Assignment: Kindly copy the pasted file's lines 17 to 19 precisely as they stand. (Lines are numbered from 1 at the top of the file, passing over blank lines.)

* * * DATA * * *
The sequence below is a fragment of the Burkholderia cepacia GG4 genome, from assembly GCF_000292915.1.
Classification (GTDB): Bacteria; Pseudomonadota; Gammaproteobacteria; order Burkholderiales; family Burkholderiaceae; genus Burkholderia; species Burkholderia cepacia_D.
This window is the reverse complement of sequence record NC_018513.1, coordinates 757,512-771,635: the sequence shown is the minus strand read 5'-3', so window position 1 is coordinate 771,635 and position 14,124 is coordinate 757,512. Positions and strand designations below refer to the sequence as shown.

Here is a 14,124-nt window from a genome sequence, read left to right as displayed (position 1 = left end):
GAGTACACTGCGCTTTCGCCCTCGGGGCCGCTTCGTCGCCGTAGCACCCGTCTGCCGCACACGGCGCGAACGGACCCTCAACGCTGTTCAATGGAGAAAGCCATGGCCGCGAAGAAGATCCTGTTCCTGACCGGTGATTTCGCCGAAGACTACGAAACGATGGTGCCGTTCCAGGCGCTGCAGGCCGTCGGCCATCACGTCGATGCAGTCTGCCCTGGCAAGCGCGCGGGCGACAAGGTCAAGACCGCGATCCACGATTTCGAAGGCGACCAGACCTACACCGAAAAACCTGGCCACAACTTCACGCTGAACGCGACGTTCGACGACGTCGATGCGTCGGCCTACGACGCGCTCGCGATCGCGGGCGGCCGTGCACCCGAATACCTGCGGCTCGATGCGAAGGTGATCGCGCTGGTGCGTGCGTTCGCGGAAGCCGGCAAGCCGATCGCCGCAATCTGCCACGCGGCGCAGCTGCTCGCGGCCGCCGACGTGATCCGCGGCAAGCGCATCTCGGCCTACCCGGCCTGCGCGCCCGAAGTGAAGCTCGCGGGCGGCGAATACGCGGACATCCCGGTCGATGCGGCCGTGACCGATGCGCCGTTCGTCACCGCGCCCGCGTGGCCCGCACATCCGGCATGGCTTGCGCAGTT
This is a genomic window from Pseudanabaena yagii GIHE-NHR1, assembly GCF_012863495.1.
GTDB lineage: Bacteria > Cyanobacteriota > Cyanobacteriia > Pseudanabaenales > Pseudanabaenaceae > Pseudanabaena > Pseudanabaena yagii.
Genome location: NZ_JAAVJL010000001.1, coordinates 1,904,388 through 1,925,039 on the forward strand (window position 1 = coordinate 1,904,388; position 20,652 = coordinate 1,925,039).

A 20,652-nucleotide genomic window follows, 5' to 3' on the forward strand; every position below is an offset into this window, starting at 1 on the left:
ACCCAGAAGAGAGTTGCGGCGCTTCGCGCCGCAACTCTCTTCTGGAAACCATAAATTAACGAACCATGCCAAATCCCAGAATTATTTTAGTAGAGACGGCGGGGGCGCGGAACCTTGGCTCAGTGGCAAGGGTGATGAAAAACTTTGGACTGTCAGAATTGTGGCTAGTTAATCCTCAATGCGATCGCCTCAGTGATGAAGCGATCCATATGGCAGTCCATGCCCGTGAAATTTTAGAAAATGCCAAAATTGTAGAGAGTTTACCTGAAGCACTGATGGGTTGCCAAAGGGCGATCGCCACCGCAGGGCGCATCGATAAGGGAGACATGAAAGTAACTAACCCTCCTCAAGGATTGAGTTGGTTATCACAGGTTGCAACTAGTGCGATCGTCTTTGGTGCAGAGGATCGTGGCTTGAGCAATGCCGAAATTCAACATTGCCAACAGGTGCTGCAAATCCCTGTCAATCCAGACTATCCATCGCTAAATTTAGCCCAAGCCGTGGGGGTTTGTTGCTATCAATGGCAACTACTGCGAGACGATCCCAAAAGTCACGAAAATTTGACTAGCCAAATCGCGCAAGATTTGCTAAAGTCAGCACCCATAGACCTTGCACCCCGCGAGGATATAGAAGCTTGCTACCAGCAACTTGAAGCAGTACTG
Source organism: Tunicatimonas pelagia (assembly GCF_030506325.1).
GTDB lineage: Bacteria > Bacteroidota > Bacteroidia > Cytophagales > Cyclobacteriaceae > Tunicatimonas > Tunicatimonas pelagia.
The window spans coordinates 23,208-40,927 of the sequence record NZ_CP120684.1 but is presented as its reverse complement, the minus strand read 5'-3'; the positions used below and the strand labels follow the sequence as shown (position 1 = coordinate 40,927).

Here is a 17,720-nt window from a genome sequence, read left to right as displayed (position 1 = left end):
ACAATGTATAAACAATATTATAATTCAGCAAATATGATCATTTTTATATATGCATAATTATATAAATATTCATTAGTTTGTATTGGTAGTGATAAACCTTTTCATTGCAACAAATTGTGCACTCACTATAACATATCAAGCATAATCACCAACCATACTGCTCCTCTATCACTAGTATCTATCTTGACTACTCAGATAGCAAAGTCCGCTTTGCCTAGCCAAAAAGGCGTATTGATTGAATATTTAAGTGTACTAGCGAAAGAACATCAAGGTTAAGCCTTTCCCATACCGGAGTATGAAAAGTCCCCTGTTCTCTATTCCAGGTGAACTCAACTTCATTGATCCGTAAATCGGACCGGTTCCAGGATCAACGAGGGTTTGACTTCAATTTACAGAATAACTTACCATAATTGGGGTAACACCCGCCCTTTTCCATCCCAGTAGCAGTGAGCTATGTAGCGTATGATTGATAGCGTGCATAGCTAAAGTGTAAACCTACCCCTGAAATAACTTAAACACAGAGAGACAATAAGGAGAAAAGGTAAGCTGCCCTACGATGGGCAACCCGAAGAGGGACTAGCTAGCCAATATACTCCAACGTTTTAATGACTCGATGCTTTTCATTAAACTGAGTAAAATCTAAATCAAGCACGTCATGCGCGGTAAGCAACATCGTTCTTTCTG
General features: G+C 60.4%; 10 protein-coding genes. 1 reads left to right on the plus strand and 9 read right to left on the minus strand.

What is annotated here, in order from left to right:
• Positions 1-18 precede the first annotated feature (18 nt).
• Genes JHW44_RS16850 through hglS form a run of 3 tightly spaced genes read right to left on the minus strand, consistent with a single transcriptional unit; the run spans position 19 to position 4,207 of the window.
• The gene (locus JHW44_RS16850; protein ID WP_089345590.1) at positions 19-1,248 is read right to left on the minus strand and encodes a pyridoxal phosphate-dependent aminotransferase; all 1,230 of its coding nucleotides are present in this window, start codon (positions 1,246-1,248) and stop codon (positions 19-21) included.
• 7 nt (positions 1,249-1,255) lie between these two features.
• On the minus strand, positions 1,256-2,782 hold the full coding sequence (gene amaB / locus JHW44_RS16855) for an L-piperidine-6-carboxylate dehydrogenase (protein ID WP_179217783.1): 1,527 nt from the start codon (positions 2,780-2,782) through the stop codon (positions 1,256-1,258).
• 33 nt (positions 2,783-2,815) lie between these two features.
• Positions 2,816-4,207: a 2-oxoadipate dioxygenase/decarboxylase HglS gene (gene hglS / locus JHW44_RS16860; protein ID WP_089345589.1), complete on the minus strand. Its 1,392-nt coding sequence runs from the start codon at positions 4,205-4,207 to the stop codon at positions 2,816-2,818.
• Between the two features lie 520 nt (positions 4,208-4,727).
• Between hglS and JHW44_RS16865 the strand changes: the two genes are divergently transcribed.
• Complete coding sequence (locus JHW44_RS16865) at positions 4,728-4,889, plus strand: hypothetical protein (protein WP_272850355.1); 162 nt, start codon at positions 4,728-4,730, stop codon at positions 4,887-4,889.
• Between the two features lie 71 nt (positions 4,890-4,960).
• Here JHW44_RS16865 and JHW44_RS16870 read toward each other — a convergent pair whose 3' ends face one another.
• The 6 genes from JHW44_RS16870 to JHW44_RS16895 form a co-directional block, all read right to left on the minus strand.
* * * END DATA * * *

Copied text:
What is annotated here, in order from left to right:
• Positions 1-18 precede the first annotated feature (18 nt).
• Genes JHW44_RS16850 through hglS form a run of 3 tightly spaced genes read right to left on the minus strand, consistent with a single transcriptional unit; the run spans position 19 to position 4,207 of the window.